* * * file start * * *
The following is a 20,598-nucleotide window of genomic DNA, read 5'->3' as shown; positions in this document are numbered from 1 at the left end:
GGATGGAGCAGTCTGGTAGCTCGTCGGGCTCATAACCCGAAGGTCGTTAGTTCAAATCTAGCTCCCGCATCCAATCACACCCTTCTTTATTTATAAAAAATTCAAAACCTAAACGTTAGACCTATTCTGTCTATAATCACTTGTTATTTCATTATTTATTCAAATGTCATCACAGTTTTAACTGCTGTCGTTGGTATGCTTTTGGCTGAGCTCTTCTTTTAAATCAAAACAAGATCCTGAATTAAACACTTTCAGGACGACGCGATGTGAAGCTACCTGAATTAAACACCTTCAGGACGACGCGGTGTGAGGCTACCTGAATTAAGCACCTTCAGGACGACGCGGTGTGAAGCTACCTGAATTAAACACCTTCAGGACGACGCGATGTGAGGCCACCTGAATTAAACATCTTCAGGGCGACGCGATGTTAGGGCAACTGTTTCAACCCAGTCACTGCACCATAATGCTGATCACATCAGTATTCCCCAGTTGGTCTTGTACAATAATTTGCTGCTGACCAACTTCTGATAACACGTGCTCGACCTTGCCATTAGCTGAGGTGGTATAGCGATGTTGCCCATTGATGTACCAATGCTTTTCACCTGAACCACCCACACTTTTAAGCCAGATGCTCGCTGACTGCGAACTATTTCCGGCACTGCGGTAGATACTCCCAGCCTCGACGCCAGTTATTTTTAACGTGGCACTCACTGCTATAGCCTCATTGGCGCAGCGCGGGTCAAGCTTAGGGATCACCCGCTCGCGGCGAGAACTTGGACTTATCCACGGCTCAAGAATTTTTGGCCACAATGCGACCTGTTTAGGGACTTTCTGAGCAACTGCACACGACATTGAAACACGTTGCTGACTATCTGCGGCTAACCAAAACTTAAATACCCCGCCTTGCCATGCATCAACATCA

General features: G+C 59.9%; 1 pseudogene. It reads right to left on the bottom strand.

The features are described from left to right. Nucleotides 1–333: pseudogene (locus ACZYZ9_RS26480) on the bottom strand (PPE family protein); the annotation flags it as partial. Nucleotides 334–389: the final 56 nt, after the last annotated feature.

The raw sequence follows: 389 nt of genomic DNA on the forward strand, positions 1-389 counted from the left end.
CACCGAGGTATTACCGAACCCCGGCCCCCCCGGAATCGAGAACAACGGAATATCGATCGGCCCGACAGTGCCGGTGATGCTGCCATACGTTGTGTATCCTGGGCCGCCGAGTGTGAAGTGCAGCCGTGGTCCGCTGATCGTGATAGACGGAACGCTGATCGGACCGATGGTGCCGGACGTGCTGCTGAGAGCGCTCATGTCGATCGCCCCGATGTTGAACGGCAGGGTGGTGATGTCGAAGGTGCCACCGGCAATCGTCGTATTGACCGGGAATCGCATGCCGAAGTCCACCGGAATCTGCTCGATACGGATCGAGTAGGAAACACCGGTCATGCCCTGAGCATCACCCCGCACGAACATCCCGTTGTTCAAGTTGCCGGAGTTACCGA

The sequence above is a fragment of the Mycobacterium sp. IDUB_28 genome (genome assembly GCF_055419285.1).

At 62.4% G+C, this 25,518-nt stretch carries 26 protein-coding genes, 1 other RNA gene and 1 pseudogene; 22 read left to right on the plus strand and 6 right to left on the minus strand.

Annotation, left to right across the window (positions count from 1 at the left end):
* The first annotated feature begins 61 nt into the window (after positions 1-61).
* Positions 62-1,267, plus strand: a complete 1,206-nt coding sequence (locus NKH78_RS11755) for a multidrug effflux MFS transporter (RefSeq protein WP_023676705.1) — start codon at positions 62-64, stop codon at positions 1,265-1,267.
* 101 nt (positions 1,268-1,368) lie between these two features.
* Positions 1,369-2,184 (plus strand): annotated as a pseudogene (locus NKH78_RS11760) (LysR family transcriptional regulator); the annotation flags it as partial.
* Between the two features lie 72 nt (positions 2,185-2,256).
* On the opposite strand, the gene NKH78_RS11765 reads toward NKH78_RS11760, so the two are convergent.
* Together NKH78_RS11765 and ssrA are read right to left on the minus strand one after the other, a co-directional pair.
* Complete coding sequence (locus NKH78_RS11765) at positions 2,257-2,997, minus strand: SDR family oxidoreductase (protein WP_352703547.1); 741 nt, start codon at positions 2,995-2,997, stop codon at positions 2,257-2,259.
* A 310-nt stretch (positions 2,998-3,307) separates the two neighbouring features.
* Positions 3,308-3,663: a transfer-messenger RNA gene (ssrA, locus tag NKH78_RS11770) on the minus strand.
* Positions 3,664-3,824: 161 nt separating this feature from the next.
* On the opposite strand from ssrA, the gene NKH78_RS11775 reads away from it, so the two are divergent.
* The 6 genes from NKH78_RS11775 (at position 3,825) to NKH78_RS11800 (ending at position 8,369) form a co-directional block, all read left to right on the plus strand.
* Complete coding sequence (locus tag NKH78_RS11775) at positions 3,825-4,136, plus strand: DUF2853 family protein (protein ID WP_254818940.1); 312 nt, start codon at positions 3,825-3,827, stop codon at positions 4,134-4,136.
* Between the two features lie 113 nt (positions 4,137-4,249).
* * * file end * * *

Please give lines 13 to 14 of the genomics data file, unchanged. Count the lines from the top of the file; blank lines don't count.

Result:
* Positions 1,369-2,184 (plus strand): annotated as a pseudogene (locus NKH78_RS11760) (LysR family transcriptional regulator); the annotation flags it as partial.
* Between the two features lie 72 nt (positions 2,185-2,256).